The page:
Researchers in Germany are reporting that they have created the lightest solid ever fabricated. Aerographite, as they have named their carbon-based material, beats the previous recorder holder, the nickel microlattices fabricated by a Californian group at the end of last year.
Weighing in at less than 200 micrograms per cubic centimeter, Aerographite is around four times lighter than the microlattices, but maintains the strength to bear strong deformation forces thanks to its structure – a lattice of microtubes with nanometer-thick walls. This structural strength is important, because applications for ultralight materials – mainly as electrodes in battery systems or supercapacitors – demand a degree of toughness along with low weight. The researchers also succeeding in creating a range of shapes and structures, further increasing the material’s flexibility and potential uses.
An ingenious new fabrication techique, with its foundation in a new way of making zinc oxide template networks, was the key to created this record-breaking material. These templates were then used in a single-step CVD synthesis process to build the basic structures, with more complex shapes possible through changes in the CVD process parameters. This new method, and the materials produced using it, could have major implications for the use of carbon materials, particularly in the field of energy storage and transmission – their usage in electrodes, for example, could overcome the cycling stability and degeneration problems that have been plaguing battery research.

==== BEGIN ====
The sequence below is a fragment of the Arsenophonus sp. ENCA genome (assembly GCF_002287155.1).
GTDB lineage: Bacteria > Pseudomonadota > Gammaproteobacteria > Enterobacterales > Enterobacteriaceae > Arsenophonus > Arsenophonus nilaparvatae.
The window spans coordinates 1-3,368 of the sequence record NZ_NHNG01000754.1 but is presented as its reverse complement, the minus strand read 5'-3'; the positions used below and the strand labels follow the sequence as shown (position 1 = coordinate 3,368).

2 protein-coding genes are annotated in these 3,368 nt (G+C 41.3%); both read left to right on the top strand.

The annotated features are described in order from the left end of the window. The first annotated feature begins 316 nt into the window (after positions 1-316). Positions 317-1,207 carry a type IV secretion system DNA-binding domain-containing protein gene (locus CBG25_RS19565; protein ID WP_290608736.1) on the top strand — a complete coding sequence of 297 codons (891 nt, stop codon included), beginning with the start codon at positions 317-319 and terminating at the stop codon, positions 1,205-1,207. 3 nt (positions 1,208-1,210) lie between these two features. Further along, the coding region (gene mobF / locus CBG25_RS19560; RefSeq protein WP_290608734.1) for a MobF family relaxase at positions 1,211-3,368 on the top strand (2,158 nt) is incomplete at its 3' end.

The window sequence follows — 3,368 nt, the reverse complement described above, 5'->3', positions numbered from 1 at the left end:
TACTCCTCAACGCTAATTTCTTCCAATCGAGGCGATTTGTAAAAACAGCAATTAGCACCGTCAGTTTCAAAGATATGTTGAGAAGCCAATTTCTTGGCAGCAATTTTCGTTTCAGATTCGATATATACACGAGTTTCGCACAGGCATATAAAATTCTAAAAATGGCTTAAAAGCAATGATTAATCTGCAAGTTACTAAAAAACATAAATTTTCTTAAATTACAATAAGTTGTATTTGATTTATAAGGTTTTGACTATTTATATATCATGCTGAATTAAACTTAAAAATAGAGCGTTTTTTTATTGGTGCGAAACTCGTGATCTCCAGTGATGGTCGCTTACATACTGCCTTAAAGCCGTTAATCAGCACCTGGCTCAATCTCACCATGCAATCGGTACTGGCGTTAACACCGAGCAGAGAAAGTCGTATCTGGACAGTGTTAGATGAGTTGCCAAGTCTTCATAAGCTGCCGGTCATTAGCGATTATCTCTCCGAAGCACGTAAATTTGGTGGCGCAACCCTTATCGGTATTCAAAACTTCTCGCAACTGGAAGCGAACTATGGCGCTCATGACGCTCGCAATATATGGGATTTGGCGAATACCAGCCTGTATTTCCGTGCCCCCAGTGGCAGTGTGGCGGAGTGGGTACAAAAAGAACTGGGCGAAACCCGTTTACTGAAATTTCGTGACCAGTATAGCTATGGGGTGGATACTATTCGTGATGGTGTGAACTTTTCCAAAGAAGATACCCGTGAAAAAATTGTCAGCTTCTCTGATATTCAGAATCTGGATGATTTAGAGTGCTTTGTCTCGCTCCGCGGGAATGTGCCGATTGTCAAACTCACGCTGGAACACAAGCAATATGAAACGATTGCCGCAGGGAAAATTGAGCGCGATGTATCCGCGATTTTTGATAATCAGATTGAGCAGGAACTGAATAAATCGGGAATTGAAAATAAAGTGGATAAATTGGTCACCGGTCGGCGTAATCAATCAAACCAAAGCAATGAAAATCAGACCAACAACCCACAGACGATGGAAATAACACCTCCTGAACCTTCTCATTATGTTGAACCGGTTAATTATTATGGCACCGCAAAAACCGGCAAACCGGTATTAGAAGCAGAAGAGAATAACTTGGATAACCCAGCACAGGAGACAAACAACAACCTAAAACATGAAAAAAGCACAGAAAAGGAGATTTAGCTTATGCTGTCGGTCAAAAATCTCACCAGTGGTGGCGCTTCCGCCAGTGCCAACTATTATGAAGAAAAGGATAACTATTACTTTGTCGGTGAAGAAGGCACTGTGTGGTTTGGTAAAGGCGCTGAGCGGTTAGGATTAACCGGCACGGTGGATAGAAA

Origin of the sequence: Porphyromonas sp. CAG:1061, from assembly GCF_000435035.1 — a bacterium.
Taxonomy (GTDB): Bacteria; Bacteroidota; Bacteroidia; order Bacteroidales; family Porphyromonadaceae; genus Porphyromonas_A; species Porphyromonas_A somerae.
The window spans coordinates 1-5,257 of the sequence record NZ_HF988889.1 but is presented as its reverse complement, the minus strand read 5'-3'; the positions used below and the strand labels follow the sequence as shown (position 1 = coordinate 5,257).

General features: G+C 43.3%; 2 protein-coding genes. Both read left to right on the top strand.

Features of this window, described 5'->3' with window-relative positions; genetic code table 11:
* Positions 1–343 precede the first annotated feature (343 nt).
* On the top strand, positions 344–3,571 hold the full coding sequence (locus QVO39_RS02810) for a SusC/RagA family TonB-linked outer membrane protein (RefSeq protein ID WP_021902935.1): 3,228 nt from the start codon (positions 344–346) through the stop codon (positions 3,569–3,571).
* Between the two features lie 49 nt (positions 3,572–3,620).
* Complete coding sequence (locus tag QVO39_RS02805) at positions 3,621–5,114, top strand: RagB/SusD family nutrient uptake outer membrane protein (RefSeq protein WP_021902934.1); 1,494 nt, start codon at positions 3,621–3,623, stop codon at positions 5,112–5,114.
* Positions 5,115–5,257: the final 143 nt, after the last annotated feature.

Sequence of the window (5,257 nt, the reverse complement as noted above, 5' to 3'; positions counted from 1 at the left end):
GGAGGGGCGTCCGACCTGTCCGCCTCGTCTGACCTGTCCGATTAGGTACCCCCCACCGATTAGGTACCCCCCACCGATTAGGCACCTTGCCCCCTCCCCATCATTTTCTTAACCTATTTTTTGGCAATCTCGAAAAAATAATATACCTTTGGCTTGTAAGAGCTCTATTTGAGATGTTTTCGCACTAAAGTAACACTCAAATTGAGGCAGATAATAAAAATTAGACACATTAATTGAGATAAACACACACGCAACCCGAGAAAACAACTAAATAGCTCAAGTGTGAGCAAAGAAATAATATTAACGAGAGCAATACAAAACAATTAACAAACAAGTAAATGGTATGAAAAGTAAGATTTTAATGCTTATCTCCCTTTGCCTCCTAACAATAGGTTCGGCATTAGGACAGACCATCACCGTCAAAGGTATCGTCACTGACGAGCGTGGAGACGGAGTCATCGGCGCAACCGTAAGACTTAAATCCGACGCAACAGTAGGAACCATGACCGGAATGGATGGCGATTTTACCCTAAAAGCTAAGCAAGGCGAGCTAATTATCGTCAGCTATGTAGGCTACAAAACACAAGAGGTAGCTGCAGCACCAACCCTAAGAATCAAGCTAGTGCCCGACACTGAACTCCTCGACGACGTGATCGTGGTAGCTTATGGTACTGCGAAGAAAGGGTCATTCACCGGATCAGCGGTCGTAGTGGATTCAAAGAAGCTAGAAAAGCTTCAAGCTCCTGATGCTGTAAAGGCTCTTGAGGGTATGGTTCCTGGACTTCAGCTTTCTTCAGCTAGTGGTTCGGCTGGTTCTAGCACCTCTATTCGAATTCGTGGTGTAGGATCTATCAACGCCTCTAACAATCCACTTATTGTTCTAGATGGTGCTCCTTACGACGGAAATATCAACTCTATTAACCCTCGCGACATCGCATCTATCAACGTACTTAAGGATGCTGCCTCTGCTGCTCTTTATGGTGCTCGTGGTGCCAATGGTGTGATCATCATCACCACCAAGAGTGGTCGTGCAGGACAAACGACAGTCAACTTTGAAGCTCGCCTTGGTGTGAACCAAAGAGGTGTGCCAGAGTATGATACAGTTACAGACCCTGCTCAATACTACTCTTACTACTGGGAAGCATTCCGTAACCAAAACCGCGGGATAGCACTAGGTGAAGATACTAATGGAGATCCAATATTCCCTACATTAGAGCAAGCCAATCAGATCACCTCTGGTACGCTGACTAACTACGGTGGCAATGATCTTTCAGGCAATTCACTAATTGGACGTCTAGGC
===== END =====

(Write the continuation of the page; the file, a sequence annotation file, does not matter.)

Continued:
Also, the University of Kiel will be running a press event on Tuesday the 17th of July at 11am to present their new material. The address is below; journalists should call 0431/880-2104 or email firstname.lastname@example.org before Monday to register. AM